Following a diverse diet, rich in fruits, vegetables, whole grains and fermented foods, could play a protective role against severe forms of COVID-19. A new review presents the hypothesis highlighting the link between a less diversified microbiota, a high intake of processed foods and refined sugars and severe Covid-19 cases in Western countries.

How can it be that wealthy countries such as the USA or Western European nations that have good medical infrastructures are among the hardest hit by the virus? That is the question the microbiologist Heenam Stanley Kim, from Korea University’s Laboratory for Human-Microbial Interactions in Seoul, kept asking himself about the COVID-19 pandemic.

Several factors can be put forward to explain the pandemic numbers in western countries, such as lockdown policies and implemented testing strategies, as well as an ageing population. However, Kim brings a whole other explanation to the table focussing on his own expertise: microbiology.

All these countries also have in common the so-called Western diet, high in processed foods and refined sugars, but low in fiber. This diet could potentially be involved in reducing the gut microbiota’s diversity. Loss of diversity has been observed in patients with chronic conditions. So, thought Kim, what if a weak gut microbiota was also linked to more severe COVID-19? And, in reverse, a more diverse diet, rich in fiber, fermented foods and probiotics, could have a protective role?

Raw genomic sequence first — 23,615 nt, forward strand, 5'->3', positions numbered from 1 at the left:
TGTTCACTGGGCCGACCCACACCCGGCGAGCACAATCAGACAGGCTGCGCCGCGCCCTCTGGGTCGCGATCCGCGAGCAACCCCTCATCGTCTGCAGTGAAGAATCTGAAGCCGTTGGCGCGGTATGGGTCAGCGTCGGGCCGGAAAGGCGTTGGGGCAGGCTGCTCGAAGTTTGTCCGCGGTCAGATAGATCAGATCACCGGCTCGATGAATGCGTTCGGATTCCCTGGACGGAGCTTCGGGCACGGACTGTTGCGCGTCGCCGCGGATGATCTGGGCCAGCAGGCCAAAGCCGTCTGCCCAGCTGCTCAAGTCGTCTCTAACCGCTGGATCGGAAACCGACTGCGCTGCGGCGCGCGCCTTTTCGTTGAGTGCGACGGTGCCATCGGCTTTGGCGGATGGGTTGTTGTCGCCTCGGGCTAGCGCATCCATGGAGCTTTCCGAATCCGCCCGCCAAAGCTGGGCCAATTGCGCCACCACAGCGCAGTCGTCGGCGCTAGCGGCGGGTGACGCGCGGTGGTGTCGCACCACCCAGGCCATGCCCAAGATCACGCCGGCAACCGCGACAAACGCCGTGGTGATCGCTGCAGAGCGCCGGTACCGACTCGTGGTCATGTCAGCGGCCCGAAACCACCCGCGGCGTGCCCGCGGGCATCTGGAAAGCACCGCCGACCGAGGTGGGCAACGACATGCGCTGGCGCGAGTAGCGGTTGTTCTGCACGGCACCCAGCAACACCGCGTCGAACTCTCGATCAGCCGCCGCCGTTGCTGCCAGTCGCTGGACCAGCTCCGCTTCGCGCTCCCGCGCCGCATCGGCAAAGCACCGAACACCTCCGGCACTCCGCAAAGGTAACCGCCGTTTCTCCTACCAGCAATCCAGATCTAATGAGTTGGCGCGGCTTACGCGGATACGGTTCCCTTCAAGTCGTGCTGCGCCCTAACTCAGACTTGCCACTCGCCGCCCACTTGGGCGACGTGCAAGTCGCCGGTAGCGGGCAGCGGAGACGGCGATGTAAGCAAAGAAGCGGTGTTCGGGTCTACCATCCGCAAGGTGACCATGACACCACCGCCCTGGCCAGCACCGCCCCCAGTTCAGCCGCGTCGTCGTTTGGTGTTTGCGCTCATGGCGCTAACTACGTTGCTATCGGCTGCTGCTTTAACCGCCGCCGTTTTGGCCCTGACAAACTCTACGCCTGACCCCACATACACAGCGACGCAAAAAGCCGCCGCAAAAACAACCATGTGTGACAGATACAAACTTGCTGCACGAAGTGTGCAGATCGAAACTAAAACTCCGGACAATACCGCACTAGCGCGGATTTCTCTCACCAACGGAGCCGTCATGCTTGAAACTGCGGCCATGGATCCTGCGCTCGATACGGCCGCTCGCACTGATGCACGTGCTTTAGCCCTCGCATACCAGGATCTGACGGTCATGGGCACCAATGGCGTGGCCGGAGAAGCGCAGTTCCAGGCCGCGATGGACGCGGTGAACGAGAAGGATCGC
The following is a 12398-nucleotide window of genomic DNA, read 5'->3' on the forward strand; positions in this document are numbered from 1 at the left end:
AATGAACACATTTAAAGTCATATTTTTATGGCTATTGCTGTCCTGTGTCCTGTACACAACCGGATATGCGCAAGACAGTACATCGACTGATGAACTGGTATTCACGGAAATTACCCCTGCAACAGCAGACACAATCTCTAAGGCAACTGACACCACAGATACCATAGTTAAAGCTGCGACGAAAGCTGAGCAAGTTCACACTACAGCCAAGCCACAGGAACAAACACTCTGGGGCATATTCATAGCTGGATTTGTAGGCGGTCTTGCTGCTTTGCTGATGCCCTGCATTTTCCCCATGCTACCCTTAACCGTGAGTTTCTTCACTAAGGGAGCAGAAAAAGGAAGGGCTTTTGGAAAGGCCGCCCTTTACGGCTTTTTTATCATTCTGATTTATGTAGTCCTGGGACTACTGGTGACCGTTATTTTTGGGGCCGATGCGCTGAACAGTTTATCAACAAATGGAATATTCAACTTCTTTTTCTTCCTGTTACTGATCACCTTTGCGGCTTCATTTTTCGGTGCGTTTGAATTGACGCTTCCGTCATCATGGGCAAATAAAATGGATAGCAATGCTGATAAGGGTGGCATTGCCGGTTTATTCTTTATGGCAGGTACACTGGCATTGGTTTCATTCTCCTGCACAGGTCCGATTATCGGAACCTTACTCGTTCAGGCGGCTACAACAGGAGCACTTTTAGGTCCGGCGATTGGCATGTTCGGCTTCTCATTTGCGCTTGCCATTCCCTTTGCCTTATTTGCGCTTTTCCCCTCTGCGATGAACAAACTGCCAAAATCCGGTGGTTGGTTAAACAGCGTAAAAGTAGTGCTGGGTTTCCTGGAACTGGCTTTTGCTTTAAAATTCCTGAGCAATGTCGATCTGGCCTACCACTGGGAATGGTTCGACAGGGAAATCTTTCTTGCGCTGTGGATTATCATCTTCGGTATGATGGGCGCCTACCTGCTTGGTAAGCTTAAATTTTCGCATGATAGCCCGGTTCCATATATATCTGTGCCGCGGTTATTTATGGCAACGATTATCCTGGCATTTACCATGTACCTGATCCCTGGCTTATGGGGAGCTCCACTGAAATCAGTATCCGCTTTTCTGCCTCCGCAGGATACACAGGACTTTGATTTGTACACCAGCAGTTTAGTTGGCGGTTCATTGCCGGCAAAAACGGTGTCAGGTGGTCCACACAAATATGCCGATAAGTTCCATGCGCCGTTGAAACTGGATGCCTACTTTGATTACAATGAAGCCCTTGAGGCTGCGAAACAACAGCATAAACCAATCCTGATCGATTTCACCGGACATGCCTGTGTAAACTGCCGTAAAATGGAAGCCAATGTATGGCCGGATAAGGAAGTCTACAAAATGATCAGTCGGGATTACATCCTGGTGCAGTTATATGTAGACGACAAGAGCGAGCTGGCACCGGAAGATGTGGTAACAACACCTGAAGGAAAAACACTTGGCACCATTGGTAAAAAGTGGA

Kim explores this hypothesis in a review published recently in the journal of the American Society for Microbiology, mBio. He examines emerging evidence that suggests that poor gut health can negatively affect COVID-19 prognosis.

According to Kim, if the virus is able to penetrate the gastrointestinal cells, it can worsen a patient’s outcome, and a weak gut microbiota makes it easier for the virus to enter the organism.

In fact, despite mainly being viewed as a respiratory disease, COVID-19 can also reach other organs such as the kidneys, liver, heart, brain and the gastrointestinal tract.

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